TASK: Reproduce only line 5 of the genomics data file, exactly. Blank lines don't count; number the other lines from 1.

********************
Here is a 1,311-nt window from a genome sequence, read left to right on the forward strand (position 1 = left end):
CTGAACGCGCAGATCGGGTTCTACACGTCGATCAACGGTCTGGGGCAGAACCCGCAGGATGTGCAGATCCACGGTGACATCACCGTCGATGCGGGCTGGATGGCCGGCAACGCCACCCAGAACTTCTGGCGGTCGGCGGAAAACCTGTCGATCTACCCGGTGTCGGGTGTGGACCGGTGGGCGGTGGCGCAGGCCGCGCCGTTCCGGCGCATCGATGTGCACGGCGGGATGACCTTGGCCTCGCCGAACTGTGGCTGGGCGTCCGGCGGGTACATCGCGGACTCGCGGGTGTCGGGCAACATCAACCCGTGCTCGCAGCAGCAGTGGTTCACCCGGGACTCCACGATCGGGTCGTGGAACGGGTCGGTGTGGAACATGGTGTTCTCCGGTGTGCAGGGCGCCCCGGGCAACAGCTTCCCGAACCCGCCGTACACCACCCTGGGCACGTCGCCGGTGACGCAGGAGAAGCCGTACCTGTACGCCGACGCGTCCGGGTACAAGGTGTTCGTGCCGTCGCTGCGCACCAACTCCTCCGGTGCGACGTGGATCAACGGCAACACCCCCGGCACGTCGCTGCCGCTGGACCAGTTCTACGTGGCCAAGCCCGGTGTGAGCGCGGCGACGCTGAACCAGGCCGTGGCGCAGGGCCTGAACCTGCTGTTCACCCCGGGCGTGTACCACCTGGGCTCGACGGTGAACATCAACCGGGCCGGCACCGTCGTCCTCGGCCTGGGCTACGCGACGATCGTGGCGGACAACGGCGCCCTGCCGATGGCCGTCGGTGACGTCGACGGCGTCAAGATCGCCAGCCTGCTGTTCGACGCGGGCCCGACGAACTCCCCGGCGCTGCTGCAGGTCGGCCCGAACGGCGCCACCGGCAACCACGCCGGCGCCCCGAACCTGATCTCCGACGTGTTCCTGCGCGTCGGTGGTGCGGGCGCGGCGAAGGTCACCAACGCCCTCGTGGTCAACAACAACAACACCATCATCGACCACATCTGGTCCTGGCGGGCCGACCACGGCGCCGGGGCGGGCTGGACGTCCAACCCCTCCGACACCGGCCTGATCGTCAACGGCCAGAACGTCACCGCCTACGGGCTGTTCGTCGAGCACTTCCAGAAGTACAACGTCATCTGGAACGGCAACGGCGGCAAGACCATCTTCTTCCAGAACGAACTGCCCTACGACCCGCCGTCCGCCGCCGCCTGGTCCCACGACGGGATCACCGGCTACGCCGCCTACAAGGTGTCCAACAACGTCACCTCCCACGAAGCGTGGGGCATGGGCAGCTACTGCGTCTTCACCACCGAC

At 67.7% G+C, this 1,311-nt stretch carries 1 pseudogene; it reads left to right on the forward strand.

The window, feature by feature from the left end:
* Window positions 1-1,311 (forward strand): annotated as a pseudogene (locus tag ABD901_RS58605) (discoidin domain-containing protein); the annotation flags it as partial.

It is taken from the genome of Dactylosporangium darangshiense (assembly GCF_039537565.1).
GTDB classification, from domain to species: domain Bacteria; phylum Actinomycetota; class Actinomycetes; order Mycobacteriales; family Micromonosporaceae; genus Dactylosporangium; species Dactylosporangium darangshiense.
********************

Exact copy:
* Window positions 1-1,311 (forward strand): annotated as a pseudogene (locus tag ABD901_RS58605) (discoidin domain-containing protein); the annotation flags it as partial.